DVD Release Date: March 15, 2011
Theatrical Release Date: August 20, 2010 (limited)
Rating: PG-13 (for mature thematic content, sexual material including dialogue, some nudity, drug use and language)
Genre: Comedy
Run Time: 101 min.
Director: Josh Gordon and Will Speck
Actors: Jennifer Aniston, Jason Bateman, Jeff Goldblum, Patrick Wilson, Juliette Lewis, Victor Pagan

EDITOR'S NOTE:  The following review contains discussion of adult subject matter.  Parents, please use caution when allowing children to read.

There's no use dancing around the meaning of the title The Switch:  It refers to sperm. Specifically, it refers to the sperm of Wally Mars and "Roland the donor" (Patrick Wilson), a sperm donor handpicked by Kassie Larson (Jennifer Aniston) to be the father of her first child. "I don't need a man to have a baby," Kassie explains to longtime friend Wally early in The Switch. "I am in the market for some semen."

Wally has feelings for Kassie, but she's just not that into him. So she selects Roland, a stranger, as her sperm donor, leading Wally, under the influence of alcohol and drugs, to switch Roland's semen for his own.

You get the idea. This is a comedy about bodily fluids, with a few funny moments that unfold during the switch that give the film its title. But this is also a character-driven comedy about a man's slow awakening to the possibility that he's found someone he can spend his life with, and a responsibility to someone other than himself.

With the help of a friend (Jeff Goldblum), Wally slowly comes to realize that he loves Kassie, and that he has an obligation to care for her child. The question is whether Kassie cares for Wally in a way that will allow him into her life and the life of her son, Sebastian.

The film has the trappings of a shock comedy, but after walking the line of bad taste in setting up the premise, the film settles into a traditional tale of how a child softens a self-absorbed adult. The transition is not unwelcome, as The Switch gets warmer and sweeter as it unfolds. Whether audiences embrace the film depends on their tolerance for the odd mix of raunch and personal rehabilitation seen in other movies, although not combined quite the way they are here.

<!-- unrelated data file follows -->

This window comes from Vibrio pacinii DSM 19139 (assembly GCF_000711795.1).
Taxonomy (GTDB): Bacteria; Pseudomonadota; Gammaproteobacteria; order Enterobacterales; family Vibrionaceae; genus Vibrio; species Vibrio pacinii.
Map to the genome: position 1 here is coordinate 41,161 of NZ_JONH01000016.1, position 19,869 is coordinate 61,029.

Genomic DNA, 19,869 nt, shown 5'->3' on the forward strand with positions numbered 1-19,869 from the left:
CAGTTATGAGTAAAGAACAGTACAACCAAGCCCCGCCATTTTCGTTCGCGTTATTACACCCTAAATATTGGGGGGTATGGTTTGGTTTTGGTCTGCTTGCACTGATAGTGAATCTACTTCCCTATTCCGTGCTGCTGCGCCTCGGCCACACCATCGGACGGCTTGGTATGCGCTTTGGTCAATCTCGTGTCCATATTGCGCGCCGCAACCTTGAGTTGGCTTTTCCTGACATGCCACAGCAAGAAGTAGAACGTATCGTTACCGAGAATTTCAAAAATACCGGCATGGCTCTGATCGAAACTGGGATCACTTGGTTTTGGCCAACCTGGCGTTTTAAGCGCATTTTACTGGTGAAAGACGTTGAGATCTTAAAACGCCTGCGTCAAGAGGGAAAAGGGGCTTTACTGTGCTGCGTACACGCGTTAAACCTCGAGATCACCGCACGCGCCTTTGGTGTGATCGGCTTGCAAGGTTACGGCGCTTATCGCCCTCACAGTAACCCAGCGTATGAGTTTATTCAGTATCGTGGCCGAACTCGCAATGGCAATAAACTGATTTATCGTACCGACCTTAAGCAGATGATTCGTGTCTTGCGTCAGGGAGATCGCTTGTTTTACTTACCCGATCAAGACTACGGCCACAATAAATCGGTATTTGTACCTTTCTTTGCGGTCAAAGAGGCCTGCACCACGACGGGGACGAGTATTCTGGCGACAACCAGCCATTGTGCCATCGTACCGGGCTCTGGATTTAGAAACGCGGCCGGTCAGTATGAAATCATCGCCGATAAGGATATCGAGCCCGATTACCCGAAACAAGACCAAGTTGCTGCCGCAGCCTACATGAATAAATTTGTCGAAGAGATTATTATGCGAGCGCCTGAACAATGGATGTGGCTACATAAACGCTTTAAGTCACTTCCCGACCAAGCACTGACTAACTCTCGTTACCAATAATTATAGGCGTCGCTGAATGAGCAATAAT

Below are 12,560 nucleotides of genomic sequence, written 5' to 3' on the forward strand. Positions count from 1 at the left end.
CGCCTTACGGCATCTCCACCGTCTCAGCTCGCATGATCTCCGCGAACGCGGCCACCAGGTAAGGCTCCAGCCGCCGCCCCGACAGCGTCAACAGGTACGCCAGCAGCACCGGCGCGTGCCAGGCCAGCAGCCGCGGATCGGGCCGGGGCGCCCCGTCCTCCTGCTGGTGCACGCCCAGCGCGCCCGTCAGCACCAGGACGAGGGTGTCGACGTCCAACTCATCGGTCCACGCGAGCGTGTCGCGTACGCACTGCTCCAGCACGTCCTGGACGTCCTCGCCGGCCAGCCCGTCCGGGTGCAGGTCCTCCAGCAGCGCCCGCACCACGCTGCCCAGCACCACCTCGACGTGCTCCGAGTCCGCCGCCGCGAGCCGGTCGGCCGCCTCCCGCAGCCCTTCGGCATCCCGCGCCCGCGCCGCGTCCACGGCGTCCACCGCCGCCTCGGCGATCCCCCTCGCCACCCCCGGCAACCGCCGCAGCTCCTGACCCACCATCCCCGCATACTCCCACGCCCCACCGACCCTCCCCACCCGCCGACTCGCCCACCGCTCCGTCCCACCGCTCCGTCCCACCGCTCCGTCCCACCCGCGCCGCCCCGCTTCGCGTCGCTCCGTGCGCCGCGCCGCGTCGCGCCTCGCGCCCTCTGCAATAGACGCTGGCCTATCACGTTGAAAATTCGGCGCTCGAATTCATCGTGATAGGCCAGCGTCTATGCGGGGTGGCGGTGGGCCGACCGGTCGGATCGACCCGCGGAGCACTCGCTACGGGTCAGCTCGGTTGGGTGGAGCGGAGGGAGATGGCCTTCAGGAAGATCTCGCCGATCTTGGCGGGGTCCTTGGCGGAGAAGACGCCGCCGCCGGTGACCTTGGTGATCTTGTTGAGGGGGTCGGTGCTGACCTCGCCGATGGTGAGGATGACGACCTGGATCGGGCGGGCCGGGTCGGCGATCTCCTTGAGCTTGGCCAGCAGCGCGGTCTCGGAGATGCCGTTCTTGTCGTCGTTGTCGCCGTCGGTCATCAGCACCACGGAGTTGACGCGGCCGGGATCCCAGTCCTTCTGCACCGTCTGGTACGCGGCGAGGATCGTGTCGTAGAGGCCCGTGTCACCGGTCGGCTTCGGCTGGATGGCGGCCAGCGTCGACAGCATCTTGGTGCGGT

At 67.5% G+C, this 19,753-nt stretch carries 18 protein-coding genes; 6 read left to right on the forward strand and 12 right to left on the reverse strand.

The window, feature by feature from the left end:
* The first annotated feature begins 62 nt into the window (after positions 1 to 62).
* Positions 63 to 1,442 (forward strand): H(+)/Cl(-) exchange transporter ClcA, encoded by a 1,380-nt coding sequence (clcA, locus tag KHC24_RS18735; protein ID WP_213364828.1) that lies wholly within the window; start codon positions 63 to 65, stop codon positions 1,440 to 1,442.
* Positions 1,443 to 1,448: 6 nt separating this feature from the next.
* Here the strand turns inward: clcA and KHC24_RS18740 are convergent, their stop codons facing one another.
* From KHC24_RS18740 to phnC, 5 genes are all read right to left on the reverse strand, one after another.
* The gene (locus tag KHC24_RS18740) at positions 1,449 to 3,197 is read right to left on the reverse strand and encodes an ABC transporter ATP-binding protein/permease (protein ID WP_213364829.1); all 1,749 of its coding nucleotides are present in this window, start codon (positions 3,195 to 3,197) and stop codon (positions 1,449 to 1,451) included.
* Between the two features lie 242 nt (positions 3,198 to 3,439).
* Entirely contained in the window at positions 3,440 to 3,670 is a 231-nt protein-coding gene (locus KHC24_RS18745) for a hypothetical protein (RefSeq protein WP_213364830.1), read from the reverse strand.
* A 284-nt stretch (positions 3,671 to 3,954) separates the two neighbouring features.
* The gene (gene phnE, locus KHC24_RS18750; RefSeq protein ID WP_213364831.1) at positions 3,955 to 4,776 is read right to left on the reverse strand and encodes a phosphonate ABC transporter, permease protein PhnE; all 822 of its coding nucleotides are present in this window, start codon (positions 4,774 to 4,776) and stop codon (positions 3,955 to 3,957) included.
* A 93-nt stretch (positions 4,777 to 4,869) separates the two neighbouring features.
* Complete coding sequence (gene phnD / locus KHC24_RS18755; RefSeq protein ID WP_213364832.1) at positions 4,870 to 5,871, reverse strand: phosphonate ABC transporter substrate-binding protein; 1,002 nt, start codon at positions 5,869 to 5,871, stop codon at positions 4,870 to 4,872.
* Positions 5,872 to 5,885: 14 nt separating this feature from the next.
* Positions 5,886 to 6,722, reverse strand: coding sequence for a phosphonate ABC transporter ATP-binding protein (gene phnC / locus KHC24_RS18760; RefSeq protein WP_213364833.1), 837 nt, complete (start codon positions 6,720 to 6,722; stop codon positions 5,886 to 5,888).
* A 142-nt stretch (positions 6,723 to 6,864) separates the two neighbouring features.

Bateman has built a career on memorable supporting performances, beginning as a child actor on TV in the 1980s (Silver Spoons) and then, after working steadily for years, coming into his own as an adult on the ensemble comedy Arrested Development. He solidified his place as a notable character actor in Hollywood films such as Smokin' Aces, State of Play and Up in the Air, but his recent attempt to break into leading-man territory, in Mike Judge's Extract, never found an audience. It didn't help that Bateman was upstaged in Judge's film by Ben Affleck as a laid-back bartender—the kind of scene-stealing supporting performance that has been Bateman's bread and butter. In The Switch, he's almost upstaged again, this time by Goldblum as an unapologetic hedonist who nevertheless manages to dispense a few words of wisdom to Wally.

Jennifer Aniston has had more success transitioning from TV to movies, although the star of Friends, one of the most popular sitcoms of its era, had more to lose in the transition than Bateman ever did. She's managed to piece together an interesting movie career, mixing big-budget romantic comedies (Bruce Almighty, The Break-Up) with smaller films that established her serious-acting credentials (The Good Girl, Friends with Money). The results have been up and down in both categories, continuing with the recent hit Marley & Me and disappointment The Bounty Hunter.